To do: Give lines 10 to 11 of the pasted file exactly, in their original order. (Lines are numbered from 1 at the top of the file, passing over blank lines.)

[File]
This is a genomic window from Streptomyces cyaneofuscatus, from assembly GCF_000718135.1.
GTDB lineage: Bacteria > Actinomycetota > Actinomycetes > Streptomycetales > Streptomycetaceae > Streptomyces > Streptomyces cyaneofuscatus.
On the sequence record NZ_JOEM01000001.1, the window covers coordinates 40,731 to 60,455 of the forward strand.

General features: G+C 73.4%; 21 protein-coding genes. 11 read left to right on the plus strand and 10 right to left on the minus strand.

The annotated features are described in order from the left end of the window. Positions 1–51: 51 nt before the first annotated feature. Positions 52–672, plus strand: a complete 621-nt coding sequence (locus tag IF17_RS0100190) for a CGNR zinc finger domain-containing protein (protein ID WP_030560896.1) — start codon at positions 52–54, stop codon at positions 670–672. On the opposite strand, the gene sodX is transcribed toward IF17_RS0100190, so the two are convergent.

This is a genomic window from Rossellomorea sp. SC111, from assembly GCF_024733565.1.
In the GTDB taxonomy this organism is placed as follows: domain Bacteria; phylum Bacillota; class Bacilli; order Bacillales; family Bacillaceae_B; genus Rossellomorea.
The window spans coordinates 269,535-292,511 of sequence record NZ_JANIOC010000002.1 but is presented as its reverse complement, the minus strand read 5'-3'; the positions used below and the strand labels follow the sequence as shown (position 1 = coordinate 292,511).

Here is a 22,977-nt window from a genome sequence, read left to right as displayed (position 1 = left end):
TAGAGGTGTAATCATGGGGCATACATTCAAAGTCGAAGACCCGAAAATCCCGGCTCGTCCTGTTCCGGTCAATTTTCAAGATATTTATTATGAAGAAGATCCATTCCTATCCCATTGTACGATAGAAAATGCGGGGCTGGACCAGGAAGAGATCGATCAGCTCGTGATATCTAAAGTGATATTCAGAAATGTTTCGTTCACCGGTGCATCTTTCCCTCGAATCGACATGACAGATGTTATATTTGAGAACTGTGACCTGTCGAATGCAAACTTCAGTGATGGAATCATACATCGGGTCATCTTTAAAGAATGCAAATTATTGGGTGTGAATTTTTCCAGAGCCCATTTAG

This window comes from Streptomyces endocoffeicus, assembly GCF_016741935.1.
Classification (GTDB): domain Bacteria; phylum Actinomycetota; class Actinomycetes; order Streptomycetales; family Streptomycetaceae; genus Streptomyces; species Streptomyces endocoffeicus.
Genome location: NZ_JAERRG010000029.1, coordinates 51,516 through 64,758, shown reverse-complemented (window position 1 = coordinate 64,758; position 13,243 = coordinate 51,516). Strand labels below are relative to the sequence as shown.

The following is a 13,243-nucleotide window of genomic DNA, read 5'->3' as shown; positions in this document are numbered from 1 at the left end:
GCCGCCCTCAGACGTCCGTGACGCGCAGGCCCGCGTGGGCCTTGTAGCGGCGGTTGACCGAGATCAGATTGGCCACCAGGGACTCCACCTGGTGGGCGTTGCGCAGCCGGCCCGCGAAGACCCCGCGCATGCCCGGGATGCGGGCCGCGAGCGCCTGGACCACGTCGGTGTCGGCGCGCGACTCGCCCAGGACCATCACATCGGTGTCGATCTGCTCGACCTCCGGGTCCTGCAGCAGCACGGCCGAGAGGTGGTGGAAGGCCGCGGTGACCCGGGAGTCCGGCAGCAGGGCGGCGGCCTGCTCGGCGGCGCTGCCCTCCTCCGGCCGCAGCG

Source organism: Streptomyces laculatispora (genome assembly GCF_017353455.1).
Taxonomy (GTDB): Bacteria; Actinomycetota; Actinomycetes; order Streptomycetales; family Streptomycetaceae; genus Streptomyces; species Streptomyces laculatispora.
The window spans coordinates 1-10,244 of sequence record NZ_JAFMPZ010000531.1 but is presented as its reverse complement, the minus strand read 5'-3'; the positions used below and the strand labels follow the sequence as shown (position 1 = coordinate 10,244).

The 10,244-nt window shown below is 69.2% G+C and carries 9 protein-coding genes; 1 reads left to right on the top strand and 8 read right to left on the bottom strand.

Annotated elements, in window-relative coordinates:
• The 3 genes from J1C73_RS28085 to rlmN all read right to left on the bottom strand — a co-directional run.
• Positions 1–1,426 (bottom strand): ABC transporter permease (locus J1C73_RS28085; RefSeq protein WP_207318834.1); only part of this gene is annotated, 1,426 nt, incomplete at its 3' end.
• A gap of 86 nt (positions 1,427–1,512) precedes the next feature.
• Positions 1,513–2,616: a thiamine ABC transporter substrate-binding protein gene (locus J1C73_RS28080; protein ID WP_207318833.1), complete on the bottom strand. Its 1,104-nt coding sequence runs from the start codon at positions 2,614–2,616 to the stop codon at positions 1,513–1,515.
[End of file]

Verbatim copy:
TAGAGGTGTAATCATGGGGCATACATTCAAAGTCGAAGACCCGAAAATCCCGGCTCGTCCTGTTCCGGTCAATTTTCAAGATATTTATTATGAAGAAGATCCATTCCTATCCCATTGTACGATAGAAAATGCGGGGCTGGACCAGGAAGAGATCGATCAGCTCGTGATATCTAAAGTGATATTCAGAAATGTTTCGTTCACCGGTGCATCTTTCCCTCGAATCGACATGACAGATGTTATATTTGAGAACTGTGACCTGTCGAATGCAAACTTCAGTGATGGAATCATACATCGGGTCATCTTTAAAGAATGCAAATTATTGGGTGTGAATTTTTCCAGAGCCCATTTAG

This window comes from Streptomyces endocoffeicus, assembly GCF_016741935.1.